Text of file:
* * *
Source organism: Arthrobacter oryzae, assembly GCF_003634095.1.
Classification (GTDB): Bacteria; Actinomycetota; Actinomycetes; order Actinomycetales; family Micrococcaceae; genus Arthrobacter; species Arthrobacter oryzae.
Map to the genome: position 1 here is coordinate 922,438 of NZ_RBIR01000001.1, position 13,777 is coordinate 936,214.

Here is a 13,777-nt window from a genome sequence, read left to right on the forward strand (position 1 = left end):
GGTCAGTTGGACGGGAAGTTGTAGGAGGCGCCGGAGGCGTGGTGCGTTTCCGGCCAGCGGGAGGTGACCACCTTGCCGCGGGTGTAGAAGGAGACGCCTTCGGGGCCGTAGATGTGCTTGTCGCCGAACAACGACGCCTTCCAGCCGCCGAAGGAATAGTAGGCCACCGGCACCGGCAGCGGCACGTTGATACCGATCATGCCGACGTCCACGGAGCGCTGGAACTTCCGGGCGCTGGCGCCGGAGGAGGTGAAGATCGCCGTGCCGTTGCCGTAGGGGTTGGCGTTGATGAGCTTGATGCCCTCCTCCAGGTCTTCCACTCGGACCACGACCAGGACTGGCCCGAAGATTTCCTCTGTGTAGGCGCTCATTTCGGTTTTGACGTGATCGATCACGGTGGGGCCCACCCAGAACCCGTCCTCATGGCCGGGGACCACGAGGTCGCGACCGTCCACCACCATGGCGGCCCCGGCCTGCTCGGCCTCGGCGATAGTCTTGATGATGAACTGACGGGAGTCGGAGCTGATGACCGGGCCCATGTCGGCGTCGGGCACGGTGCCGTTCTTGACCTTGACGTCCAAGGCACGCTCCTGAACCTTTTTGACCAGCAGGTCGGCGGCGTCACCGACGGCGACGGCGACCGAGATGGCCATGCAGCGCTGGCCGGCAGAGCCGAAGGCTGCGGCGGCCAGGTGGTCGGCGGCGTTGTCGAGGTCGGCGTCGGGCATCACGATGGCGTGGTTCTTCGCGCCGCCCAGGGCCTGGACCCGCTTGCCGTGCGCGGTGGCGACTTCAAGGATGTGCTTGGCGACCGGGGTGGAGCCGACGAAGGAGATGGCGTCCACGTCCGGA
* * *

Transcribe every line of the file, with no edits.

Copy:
Source organism: Arthrobacter oryzae, assembly GCF_003634095.1.
Classification (GTDB): Bacteria; Actinomycetota; Actinomycetes; order Actinomycetales; family Micrococcaceae; genus Arthrobacter; species Arthrobacter oryzae.
Map to the genome: position 1 here is coordinate 922,438 of NZ_RBIR01000001.1, position 13,777 is coordinate 936,214.

Here is a 13,777-nt window from a genome sequence, read left to right on the forward strand (position 1 = left end):
GGTCAGTTGGACGGGAAGTTGTAGGAGGCGCCGGAGGCGTGGTGCGTTTCCGGCCAGCGGGAGGTGACCACCTTGCCGCGGGTGTAGAAGGAGACGCCTTCGGGGCCGTAGATGTGCTTGTCGCCGAACAACGACGCCTTCCAGCCGCCGAAGGAATAGTAGGCCACCGGCACCGGCAGCGGCACGTTGATACCGATCATGCCGACGTCCACGGAGCGCTGGAACTTCCGGGCGCTGGCGCCGGAGGAGGTGAAGATCGCCGTGCCGTTGCCGTAGGGGTTGGCGTTGATGAGCTTGATGCCCTCCTCCAGGTCTTCCACTCGGACCACGACCAGGACTGGCCCGAAGATTTCCTCTGTGTAGGCGCTCATTTCGGTTTTGACGTGATCGATCACGGTGGGGCCCACCCAGAACCCGTCCTCATGGCCGGGGACCACGAGGTCGCGACCGTCCACCACCATGGCGGCCCCGGCCTGCTCGGCCTCGGCGATAGTCTTGATGATGAACTGACGGGAGTCGGAGCTGATGACCGGGCCCATGTCGGCGTCGGGCACGGTGCCGTTCTTGACCTTGACGTCCAAGGCACGCTCCTGAACCTTTTTGACCAGCAGGTCGGCGGCGTCACCGACGGCGACGGCGACCGAGATGGCCATGCAGCGCTGGCCGGCAGAGCCGAAGGCTGCGGCGGCCAGGTGGTCGGCGGCGTTGTCGAGGTCGGCGTCGGGCATCACGATGGCGTGGTTCTTCGCGCCGCCCAGGGCCTGGACCCGCTTGCCGTGCGCGGTGGCGACTTCAAGGATGTGCTTGGCGACCGGGGTGGAGCCGACGAAGGAGATGGCGTCCACGTCCGGA